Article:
blue crab broth—spanish sherry—old bay—sweet cream !

                                1. Although, not entirely T-Day, maybe more fall oriented & not too crazy-
                                  Phyllo Dough or Puff Pastry w/ a caramelized onion, blue cheese, walnut & pear filling...
                                  You could make them into cigars, triangles, etc...
                                  They were a hit @ a fundraiser I catered.

                                  2 Replies
                                  1. re: dbug31

                                    i like the cigars idea. easy!!!

                                    1. re: dbug31

                                      oh D-Bug - yum - anything with puff pastry is a-ok in my book.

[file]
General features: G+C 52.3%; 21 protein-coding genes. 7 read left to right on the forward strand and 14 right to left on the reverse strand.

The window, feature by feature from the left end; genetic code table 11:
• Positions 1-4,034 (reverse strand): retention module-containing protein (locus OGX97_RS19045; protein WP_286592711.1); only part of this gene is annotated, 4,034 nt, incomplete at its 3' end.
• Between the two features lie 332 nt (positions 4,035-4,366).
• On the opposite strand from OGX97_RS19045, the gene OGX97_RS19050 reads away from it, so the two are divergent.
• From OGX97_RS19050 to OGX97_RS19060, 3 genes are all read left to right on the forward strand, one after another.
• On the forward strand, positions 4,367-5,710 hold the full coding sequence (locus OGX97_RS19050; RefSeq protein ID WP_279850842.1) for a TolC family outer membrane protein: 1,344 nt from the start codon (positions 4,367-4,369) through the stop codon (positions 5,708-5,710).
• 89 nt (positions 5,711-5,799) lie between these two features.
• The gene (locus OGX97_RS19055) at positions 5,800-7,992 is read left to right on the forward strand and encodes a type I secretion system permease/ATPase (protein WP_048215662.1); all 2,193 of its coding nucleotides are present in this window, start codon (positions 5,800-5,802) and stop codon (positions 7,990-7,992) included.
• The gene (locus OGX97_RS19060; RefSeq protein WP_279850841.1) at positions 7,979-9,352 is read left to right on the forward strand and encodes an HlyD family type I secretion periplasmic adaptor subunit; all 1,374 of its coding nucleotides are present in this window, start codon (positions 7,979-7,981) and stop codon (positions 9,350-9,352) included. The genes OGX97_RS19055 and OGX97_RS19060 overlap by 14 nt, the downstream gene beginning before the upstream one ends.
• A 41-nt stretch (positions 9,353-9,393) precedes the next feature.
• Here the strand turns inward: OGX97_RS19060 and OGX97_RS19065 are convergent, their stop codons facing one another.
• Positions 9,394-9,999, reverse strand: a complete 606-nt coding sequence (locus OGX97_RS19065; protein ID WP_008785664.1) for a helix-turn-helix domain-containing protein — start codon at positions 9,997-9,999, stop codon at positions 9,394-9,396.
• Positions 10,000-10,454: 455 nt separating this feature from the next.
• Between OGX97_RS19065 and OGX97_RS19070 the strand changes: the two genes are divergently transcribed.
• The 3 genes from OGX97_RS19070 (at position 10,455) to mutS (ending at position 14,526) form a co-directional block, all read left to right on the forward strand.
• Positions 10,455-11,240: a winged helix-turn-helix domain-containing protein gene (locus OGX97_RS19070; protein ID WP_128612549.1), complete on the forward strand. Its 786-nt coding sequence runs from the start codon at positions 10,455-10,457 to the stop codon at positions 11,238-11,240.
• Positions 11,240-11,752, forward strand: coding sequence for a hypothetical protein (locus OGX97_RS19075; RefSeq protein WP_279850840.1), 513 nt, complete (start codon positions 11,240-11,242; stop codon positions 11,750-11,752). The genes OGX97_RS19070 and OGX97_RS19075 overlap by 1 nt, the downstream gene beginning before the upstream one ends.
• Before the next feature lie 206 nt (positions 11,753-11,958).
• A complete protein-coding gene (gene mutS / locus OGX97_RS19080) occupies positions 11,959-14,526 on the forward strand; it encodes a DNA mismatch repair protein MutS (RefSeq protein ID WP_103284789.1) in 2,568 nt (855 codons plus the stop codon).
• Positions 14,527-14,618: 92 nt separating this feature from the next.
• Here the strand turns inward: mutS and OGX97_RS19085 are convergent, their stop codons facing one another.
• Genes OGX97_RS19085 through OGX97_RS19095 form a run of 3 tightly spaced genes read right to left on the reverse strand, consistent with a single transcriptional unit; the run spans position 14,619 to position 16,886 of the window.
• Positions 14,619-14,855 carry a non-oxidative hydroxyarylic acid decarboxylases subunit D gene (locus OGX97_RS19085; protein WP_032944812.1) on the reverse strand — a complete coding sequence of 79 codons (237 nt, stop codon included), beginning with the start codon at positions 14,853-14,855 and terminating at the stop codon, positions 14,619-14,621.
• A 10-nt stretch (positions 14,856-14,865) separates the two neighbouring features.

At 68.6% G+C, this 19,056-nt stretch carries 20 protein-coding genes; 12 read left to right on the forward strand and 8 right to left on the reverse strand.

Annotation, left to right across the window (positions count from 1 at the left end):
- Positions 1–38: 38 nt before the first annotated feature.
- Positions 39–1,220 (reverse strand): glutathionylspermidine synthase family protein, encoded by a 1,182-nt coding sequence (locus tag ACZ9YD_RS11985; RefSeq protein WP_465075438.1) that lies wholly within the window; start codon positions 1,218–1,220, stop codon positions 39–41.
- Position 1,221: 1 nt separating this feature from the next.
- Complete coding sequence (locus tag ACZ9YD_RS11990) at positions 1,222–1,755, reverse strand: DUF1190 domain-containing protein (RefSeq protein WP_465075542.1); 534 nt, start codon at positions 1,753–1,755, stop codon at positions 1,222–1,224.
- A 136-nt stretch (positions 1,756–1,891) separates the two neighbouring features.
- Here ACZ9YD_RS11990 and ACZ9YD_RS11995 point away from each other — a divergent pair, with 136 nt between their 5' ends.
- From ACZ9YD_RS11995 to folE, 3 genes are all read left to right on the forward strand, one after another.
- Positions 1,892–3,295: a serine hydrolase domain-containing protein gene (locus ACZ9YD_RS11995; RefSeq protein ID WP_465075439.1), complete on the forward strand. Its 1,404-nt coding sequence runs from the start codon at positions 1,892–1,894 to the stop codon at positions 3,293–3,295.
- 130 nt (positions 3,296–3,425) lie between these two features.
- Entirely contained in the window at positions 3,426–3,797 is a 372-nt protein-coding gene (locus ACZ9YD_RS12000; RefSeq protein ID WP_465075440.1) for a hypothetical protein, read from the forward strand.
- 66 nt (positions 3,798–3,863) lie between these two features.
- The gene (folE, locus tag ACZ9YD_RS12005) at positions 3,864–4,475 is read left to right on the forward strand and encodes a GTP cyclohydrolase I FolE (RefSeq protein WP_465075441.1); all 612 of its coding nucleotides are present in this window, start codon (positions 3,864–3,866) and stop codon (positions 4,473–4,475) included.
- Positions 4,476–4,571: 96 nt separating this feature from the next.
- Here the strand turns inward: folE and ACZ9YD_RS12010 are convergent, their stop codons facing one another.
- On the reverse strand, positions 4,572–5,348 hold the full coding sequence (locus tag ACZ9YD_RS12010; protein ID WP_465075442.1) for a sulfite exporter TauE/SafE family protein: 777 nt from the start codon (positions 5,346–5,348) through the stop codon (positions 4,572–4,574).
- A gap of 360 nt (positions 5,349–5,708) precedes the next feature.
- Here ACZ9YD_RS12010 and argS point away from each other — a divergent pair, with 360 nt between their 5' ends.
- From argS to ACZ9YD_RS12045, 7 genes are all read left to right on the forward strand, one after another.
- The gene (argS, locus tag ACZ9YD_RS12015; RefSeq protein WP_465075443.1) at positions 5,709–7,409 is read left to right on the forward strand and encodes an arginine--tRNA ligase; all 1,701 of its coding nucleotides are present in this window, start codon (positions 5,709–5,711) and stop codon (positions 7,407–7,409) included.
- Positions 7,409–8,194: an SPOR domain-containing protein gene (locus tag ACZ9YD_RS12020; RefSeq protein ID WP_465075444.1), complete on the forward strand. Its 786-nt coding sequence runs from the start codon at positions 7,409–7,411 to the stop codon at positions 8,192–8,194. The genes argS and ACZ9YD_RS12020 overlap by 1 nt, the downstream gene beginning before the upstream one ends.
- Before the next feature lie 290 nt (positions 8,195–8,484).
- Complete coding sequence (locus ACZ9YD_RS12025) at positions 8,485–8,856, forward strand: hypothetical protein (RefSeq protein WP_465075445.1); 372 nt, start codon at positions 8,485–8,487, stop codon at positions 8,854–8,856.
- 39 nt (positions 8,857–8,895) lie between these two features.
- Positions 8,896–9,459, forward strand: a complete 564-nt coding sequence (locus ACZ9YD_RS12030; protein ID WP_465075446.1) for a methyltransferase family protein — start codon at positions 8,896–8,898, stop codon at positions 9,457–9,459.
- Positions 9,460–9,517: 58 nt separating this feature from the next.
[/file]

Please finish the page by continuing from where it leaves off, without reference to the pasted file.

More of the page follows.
Still love the elegant pigs-in-a-blanket, aka, lamb sausages in puff pastry !

                                    2. I have been thinking of doing the “classic” green bean casserole… but without using canned stuff. Has anyone tried this? Is it possible to make this really good?

                                      4 Replies
                                      1. re: firecooked

                                        As it happens, firecooked, Alton Brown (who else?) did.

                                        http://www.recipezaar.com/266132

                                        I've never been a fan of g.b.c., but after reading the recipe for his version, this could change.

                                        1. re: MaggieRSN

                                          I saw the Good Eats episode. It looked wonderful. I would have fought Alton Brown for that casserole - fork to fork!
                                          But a few years ago, I made GBC from scratch with no processed stuff. Really good if I do say so myself. Got nothing but whining that it didn't taste like "the real thing." Maybe people have "expectations" of what something is supposed to taste like.